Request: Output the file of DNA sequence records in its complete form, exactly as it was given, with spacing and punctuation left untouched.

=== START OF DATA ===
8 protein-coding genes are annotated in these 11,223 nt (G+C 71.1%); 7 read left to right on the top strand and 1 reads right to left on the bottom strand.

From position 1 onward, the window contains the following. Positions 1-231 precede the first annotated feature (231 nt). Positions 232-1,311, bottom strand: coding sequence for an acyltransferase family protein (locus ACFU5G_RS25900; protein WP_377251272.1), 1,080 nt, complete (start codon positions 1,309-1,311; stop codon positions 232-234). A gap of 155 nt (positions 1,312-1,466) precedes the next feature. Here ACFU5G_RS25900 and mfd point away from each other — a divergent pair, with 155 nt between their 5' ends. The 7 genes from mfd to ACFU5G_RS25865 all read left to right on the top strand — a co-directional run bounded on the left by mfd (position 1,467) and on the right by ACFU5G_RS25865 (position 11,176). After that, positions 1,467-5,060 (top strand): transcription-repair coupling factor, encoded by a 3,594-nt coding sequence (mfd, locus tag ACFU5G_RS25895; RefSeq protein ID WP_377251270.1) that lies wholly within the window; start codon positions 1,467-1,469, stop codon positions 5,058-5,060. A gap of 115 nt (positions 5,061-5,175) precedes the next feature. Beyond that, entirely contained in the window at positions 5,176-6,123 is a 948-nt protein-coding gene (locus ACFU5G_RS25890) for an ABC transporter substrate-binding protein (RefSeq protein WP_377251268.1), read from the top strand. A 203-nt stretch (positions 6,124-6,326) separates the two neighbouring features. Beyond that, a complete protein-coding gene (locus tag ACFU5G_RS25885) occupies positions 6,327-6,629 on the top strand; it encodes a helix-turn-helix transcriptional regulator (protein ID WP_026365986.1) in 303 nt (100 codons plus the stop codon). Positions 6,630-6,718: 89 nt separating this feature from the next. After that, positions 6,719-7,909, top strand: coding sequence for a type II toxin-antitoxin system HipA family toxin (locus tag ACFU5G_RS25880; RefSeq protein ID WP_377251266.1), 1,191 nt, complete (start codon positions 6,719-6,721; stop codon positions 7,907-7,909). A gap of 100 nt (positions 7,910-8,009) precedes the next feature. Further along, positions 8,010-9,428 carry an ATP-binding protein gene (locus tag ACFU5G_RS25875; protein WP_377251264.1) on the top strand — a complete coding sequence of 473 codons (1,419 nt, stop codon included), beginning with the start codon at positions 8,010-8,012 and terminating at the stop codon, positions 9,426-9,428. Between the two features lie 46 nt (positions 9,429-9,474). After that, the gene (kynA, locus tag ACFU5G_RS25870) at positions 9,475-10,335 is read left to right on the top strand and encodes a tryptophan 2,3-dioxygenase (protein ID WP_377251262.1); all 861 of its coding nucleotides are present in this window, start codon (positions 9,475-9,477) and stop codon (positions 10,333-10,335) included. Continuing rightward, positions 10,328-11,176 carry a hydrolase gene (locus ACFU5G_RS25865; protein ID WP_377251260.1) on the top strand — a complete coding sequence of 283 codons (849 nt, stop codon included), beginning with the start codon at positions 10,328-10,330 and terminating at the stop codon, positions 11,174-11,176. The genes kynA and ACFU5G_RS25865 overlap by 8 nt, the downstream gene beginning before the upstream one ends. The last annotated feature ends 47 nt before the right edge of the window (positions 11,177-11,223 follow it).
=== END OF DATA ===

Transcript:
8 protein-coding genes are annotated in these 11,223 nt (G+C 71.1%); 7 read left to right on the top strand and 1 reads right to left on the bottom strand.

From position 1 onward, the window contains the following. Positions 1-231 precede the first annotated feature (231 nt). Positions 232-1,311, bottom strand: coding sequence for an acyltransferase family protein (locus ACFU5G_RS25900; protein WP_377251272.1), 1,080 nt, complete (start codon positions 1,309-1,311; stop codon positions 232-234). A gap of 155 nt (positions 1,312-1,466) precedes the next feature. Here ACFU5G_RS25900 and mfd point away from each other — a divergent pair, with 155 nt between their 5' ends. The 7 genes from mfd to ACFU5G_RS25865 all read left to right on the top strand — a co-directional run bounded on the left by mfd (position 1,467) and on the right by ACFU5G_RS25865 (position 11,176). After that, positions 1,467-5,060 (top strand): transcription-repair coupling factor, encoded by a 3,594-nt coding sequence (mfd, locus tag ACFU5G_RS25895; RefSeq protein ID WP_377251270.1) that lies wholly within the window; start codon positions 1,467-1,469, stop codon positions 5,058-5,060. A gap of 115 nt (positions 5,061-5,175) precedes the next feature. Beyond that, entirely contained in the window at positions 5,176-6,123 is a 948-nt protein-coding gene (locus ACFU5G_RS25890) for an ABC transporter substrate-binding protein (RefSeq protein WP_377251268.1), read from the top strand. A 203-nt stretch (positions 6,124-6,326) separates the two neighbouring features. Beyond that, a complete protein-coding gene (locus tag ACFU5G_RS25885) occupies positions 6,327-6,629 on the top strand; it encodes a helix-turn-helix transcriptional regulator (protein ID WP_026365986.1) in 303 nt (100 codons plus the stop codon). Positions 6,630-6,718: 89 nt separating this feature from the next. After that, positions 6,719-7,909, top strand: coding sequence for a type II toxin-antitoxin system HipA family toxin (locus tag ACFU5G_RS25880; RefSeq protein ID WP_377251266.1), 1,191 nt, complete (start codon positions 6,719-6,721; stop codon positions 7,907-7,909). A gap of 100 nt (positions 7,910-8,009) precedes the next feature. Further along, positions 8,010-9,428 carry an ATP-binding protein gene (locus tag ACFU5G_RS25875; protein WP_377251264.1) on the top strand — a complete coding sequence of 473 codons (1,419 nt, stop codon included), beginning with the start codon at positions 8,010-8,012 and terminating at the stop codon, positions 9,426-9,428. Between the two features lie 46 nt (positions 9,429-9,474). After that, the gene (kynA, locus tag ACFU5G_RS25870) at positions 9,475-10,335 is read left to right on the top strand and encodes a tryptophan 2,3-dioxygenase (protein ID WP_377251262.1); all 861 of its coding nucleotides are present in this window, start codon (positions 9,475-9,477) and stop codon (positions 10,333-10,335) included. Continuing rightward, positions 10,328-11,176 carry a hydrolase gene (locus ACFU5G_RS25865; protein ID WP_377251260.1) on the top strand — a complete coding sequence of 283 codons (849 nt, stop codon included), beginning with the start codon at positions 10,328-10,330 and terminating at the stop codon, positions 11,174-11,176. The genes kynA and ACFU5G_RS25865 overlap by 8 nt, the downstream gene beginning before the upstream one ends. The last annotated feature ends 47 nt before the right edge of the window (positions 11,177-11,223 follow it).